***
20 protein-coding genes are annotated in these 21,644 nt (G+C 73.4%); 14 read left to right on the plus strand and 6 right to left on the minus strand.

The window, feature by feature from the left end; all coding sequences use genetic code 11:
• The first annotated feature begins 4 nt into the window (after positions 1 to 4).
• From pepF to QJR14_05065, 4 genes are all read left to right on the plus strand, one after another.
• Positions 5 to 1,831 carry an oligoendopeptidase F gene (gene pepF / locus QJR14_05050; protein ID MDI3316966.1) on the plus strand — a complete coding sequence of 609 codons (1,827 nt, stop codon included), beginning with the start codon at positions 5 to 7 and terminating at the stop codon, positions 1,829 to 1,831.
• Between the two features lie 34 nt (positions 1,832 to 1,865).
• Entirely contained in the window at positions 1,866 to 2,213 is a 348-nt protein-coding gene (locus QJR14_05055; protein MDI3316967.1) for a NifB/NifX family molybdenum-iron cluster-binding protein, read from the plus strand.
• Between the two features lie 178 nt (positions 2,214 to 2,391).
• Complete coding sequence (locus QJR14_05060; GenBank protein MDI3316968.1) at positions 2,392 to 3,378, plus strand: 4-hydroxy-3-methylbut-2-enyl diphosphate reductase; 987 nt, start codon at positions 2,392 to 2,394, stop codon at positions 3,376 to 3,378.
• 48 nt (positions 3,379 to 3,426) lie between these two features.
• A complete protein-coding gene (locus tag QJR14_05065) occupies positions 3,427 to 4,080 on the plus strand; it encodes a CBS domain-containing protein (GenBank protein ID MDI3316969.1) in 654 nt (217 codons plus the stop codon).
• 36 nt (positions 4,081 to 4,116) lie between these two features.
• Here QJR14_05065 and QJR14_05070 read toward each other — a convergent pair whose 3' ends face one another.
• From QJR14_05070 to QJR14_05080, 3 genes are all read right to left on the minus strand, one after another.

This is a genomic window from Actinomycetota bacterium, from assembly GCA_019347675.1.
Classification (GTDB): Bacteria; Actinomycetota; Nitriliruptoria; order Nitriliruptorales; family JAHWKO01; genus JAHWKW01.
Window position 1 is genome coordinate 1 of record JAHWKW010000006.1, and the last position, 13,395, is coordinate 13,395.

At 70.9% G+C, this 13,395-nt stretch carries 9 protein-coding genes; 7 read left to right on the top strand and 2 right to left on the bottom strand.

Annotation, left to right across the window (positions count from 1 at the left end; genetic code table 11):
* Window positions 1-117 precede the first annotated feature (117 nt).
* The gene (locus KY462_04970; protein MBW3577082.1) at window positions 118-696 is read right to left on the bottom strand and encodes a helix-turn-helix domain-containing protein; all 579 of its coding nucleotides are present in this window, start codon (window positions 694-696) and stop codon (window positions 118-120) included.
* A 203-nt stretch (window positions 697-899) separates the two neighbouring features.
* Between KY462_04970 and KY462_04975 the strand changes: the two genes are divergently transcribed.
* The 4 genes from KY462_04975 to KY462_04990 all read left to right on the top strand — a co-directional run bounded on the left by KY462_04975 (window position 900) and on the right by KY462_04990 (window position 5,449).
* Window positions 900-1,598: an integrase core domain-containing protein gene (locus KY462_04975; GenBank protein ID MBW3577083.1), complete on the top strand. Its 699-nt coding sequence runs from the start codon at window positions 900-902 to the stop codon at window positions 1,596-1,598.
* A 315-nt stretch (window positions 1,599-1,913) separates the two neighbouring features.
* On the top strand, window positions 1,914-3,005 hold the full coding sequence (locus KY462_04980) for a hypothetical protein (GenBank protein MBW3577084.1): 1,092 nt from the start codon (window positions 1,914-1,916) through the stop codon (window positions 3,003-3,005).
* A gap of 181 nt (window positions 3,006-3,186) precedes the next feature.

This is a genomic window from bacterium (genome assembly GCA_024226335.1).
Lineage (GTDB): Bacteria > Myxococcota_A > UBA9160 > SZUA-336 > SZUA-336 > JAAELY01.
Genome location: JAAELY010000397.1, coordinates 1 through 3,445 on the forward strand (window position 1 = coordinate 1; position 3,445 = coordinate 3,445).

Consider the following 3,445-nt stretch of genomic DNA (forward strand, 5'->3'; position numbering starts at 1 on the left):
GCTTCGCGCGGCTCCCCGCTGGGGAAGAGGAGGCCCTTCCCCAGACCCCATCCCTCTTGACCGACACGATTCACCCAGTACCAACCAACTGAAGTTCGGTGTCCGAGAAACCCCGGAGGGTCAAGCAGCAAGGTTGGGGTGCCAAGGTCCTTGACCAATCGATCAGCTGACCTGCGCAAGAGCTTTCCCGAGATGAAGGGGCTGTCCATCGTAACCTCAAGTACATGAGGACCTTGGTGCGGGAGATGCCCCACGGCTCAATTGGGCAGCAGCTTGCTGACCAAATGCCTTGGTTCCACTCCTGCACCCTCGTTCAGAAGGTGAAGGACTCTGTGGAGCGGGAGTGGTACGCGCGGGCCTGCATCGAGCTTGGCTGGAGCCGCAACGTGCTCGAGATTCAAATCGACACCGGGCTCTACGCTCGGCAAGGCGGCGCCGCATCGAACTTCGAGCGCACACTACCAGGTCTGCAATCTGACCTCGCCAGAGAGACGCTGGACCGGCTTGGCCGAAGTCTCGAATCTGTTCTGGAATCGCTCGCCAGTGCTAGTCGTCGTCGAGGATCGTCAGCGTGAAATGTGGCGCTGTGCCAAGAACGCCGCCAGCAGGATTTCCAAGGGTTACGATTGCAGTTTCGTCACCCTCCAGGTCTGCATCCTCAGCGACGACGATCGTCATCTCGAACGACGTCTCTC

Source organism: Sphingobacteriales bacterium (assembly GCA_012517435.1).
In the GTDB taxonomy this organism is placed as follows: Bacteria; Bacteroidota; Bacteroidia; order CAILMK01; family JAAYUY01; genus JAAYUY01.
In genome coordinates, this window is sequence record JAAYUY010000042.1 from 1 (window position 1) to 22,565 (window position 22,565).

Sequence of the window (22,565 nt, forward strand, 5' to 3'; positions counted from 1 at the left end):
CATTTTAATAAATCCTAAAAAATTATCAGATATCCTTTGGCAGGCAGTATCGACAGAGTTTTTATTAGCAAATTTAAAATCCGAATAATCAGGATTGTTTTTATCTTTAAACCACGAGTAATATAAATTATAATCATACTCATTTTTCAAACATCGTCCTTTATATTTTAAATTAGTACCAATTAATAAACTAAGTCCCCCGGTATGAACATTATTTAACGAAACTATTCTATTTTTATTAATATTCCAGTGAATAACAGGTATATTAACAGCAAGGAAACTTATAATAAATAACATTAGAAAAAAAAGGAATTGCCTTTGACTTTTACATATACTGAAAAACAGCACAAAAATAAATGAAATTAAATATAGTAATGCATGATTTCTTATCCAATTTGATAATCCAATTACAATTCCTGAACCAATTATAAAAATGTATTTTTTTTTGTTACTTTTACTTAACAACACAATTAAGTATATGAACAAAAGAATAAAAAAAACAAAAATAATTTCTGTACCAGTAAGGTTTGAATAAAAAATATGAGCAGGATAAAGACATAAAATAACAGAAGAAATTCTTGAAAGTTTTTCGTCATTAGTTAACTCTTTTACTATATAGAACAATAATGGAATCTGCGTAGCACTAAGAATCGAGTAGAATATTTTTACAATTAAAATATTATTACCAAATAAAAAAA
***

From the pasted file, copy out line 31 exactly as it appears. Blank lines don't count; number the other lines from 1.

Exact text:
Genome location: JAAELY010000397.1, coordinates 1 through 3,445 on the forward strand (window position 1 = coordinate 1; position 3,445 = coordinate 3,445).